Respondent further testified that “each and every one of” his patients “signed narcotic contracts” which set forth that his patients were “to take their medicine” as he prescribed it and how the patients were to secure the drugs. Id. 1420. Relatedly, Respondent testified that he directed that the Tri-State staff call in his patients for random pill counts and that his patients were subject to “random drug screens.” Id. at 1421. He further asserted that he sent his patient to two hospitals “for more extensive blood and urine tests,” id. at 1424, and that he dismissed those patients who were non-compliant and referred them to addiction treatment programs. Id. at 1444.

Respondent further testified that “at all times,” he documented his diagnosis, id. at 1471, and that he “always wrote my justification and my thinking as to why I put patients on certain medicines, and I believe that would be apparent in any reading of my charts.” Id. at 1472. Moreover, he maintained that he would document the patients' “response to the medication,” and any “adverse [drug] effect” and changes in medication. Id. at 1473. He also contended that “[a]t all times [he] would look for signs of diversion” such as abnormal drug tests and physical signs of “intravenous drug abuse or perhaps intranasal drug abuse.” Id. at 1474. Start Printed Page 30639

Regarding the six deceased patients whose files Dr. Kennedy reviewed, Respondent's testimony was limited to a discussion of their autopsies and toxicology results, with in some instances, Respondent disputing the findings that the patients had taken drugs in amounts that could be definitively shown to be the cause of their deaths. See 1475-86.; id. at 1481 (testifying that “post mortem values of opiates are irrelevant to any determination of cause of death,” because the values only show “the patient having ingested those compounds, but could not speak to whether they were involved in the cause of death.”); id. at 1482-83 (testifying regarding toxic levels of meprobamate).

However, with respect to several patients, the coroners found that these individuals had ingested not only opiates, but opiates in combination with benzodiazepines (S.H.), opiates in combination with a benzodiazepine and illicit drugs (S.J.), or opiates in combination with benzodiazepines and carisoprodol (K.R.). Moreover, even with respect to those patients who were found to have ingested only opiates, I reject Respondent's testimony either because there were other findings consistent with the Coroner's finding (M.C., GX 42; noting presence of extreme pulmonary edema, which according to Dr. Wheeler, “typically occurs when someone has overdosed on a narcotic drug [or] narcotic drugs,” Tr. 945), or because I presume that the officials performing the autopsies are competent and reviewed other information (including the clinical history, EMS run sheet, and emergency room report) that is relevant in determining the cause of death. Tr. 1196-97.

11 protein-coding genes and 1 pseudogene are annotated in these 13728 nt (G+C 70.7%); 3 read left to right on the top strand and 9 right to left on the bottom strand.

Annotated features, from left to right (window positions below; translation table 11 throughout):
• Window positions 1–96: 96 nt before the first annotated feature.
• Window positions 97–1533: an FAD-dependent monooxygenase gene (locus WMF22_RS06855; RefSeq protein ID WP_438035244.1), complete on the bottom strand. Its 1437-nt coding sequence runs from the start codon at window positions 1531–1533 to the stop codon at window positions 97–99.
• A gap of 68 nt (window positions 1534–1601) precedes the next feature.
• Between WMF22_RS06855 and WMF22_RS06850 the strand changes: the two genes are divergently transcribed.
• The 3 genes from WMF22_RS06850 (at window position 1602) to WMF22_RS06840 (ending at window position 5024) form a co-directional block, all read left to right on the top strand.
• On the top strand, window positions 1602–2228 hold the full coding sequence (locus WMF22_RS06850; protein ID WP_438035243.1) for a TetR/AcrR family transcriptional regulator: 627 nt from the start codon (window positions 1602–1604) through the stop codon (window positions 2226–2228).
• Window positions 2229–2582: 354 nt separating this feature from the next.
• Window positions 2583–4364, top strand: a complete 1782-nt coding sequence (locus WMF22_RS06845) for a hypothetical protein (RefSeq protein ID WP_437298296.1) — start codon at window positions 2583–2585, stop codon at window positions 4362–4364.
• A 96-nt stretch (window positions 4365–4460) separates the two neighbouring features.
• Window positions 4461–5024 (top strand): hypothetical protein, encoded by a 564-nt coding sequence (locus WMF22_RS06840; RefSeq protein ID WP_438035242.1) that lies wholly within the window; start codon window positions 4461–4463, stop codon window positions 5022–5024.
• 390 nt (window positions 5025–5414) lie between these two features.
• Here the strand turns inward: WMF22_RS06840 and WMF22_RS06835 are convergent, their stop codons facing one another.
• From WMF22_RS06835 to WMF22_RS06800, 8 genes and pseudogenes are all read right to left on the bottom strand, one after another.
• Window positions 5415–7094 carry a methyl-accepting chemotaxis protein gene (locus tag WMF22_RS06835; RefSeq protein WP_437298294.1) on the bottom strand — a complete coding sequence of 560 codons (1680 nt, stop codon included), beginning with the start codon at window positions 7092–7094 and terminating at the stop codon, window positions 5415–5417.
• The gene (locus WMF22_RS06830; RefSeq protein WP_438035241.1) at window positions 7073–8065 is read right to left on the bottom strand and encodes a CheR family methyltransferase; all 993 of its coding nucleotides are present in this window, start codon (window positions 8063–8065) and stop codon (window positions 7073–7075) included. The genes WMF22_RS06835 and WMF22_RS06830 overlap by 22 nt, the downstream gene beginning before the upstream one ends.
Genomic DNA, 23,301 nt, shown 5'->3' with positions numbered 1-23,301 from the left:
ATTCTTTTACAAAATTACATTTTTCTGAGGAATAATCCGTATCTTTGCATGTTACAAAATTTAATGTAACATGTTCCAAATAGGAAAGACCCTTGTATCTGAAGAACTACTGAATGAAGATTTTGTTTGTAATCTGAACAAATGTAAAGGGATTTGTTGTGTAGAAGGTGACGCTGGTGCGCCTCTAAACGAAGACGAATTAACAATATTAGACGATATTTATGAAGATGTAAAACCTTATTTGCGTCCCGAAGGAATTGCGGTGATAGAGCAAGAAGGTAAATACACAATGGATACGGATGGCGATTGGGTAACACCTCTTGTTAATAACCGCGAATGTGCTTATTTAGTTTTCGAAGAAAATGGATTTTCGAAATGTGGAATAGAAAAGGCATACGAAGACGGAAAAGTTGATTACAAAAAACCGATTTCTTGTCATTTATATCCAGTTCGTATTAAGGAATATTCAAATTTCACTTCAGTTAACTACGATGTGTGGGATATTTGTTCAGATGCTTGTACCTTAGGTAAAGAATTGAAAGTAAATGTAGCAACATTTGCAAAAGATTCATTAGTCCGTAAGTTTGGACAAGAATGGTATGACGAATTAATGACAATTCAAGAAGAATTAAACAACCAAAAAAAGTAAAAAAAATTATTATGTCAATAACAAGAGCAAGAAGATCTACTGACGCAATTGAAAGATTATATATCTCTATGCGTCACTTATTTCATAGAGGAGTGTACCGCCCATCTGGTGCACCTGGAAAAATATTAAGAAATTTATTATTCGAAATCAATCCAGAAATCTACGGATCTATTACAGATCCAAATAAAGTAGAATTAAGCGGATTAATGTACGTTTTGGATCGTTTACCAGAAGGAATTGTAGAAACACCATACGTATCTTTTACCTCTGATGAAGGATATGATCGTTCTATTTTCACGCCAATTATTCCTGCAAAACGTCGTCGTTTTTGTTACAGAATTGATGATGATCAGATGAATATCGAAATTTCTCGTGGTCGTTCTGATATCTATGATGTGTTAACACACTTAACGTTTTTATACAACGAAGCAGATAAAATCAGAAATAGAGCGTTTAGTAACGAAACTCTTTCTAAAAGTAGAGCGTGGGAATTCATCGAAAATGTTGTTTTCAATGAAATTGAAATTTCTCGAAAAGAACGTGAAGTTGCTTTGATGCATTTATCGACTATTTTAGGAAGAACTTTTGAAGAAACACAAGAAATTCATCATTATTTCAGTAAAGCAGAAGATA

The ALJ did not make a credibility finding pertaining to this portion of Respondent's testimony. She did, however, find that she “doubt[ed] Respondent's credibility” with respect to his testimony regarding his treatment practices such as whether he took medical histories and performed physical exams, had his patients sign narcotic contracts, called patients in for pill counts, and performed drug screens. ALJ at 34-35. As the ALJ explained, “[n]either Dr. Wheeler nor Dr. Kennedy testified about finding such safeguards in the patient charts they reviewed for this proceeding.” Id. at 35.

I adopt the ALJ's credibility finding. While I acknowledge that there is evidence that Respondent performed a physical exam during K.R's initial visit, he did not introduce any evidence to corroborate that he performed a physical exam on any of the five other patients whose records were reviewed by Dr. Kennedy. Notably, Respondent was provided with the patients files for these six patients and testified that he always documented his findings. Tr. 1471. Moreover, there was other evidence suggesting that Respondent frequently failed to perform physical exams including testimony regarding an interview with DC, Tr. 762-64, and a DI's analysis that in 900 of the 1258 patient files she reviewed, there was no documentation that Respondent had performed a physical exam. GX 73.

Furthermore, Dr. Kennedy's review of the six patient files establishes that Respondent rarely performed drug screens on those patients. See n.22. For example, Respondent did not perform a single drug screen on D.P., even though he issued 74 controlled-substances prescriptions to him during some seventeen visits over a sixteen-month period. GX 82. He performed but a single drug screen on S.H., even though he saw S.H. thirteen times over a period of two years. Id. This evidence, which is unrebutted by any documentary evidence, gives ample reason to reject Respondent's testimony.[31]

Moreover, none of Respondent's other evidence (including the various exhibits he submitted on pain management and the testimony of his witnesses) rebuts Dr. Kennedy's ultimate findings that Respondent did not establish and maintain valid doctor-patient relationships with the six deceased patients and that his prescribing lacked a legitimate medical purpose and was outside of the usual course of professional practice. Only one of Respondent's three witnesses (I.A.) testified that she knew one of the deceased patients (D.P.), and she did not even know that D.P. had died of a drug overdose. Tr. 1286-87. Ms. I.A., who worked at Tri-State, and apparently did so only “a few hours now and then,” id. at 1284, testified that she “opened the doors,” “basically answered the phones,” “pulled charts, and once in a while . . . would write a few patients up if somebody was gone” based on what the patient told her. Id. at 1287-88. Ms. I.A. had no personal knowledge of Respondent's treatment of any of the six patients whose files were reviewed by Dr. Kennedy.[32]